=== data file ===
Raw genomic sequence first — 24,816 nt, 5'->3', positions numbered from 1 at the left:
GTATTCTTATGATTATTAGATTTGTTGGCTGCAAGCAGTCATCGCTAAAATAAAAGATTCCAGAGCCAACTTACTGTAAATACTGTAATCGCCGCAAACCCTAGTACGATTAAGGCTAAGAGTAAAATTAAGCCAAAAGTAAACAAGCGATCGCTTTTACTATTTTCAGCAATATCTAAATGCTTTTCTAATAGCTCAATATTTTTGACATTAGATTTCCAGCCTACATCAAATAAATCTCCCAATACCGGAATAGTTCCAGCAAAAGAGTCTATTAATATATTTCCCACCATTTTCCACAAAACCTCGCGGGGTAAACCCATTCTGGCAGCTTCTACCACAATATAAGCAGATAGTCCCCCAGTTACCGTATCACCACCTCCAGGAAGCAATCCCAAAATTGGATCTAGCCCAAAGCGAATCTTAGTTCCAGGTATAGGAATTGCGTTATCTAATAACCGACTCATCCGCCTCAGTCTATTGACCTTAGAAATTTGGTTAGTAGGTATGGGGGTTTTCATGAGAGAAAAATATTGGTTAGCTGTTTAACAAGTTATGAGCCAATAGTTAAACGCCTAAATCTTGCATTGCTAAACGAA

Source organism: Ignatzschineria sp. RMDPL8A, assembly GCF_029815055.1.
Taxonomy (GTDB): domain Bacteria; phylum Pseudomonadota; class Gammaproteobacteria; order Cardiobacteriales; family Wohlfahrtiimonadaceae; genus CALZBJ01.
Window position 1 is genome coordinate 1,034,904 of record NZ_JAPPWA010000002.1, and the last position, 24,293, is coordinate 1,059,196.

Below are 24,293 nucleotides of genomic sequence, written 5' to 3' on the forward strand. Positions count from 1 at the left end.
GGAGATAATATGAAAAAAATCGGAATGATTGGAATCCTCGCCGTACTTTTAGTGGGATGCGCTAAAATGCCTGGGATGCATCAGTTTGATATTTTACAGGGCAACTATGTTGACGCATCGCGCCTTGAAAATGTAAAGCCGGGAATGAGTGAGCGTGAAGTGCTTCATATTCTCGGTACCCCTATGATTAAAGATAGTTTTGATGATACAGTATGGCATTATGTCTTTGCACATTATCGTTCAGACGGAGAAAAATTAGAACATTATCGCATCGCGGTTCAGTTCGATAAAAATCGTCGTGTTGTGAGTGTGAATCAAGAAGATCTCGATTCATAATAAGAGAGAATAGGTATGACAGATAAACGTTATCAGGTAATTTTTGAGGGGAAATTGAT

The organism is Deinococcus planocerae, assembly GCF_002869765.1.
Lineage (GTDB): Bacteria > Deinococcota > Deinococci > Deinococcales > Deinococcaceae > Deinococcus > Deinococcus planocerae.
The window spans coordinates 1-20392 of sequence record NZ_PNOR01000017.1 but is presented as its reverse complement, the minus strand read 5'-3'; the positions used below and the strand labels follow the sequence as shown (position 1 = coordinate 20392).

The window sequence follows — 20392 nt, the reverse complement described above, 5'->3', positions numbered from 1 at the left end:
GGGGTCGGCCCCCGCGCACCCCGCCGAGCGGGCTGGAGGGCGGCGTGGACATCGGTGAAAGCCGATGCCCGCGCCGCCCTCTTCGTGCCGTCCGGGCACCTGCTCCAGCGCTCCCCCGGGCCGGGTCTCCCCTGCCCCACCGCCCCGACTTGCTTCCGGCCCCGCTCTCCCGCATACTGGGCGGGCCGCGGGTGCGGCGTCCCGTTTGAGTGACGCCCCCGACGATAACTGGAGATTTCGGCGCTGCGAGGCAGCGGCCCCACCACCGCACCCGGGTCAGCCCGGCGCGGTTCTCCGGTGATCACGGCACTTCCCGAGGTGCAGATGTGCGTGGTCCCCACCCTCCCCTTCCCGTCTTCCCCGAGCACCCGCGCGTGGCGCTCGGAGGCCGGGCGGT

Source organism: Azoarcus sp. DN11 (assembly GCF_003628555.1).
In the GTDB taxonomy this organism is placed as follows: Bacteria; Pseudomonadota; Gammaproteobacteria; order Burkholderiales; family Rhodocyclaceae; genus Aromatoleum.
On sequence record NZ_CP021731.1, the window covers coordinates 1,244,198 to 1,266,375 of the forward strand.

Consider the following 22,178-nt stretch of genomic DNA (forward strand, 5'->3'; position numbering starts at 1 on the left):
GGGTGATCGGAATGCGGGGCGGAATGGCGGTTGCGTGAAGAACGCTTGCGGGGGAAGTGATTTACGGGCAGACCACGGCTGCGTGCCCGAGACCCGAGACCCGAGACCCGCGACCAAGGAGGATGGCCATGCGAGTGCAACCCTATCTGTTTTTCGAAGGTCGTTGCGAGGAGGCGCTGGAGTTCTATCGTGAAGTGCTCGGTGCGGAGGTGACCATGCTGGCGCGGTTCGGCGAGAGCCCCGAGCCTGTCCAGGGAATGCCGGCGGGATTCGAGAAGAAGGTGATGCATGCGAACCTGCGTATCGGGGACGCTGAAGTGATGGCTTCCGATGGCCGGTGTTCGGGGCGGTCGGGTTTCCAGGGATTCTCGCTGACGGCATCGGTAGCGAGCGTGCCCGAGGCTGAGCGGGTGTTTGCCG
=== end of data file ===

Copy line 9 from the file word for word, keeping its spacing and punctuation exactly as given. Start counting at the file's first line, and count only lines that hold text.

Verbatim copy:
Lineage (GTDB): Bacteria > Deinococcota > Deinococci > Deinococcales > Deinococcaceae > Deinococcus > Deinococcus planocerae.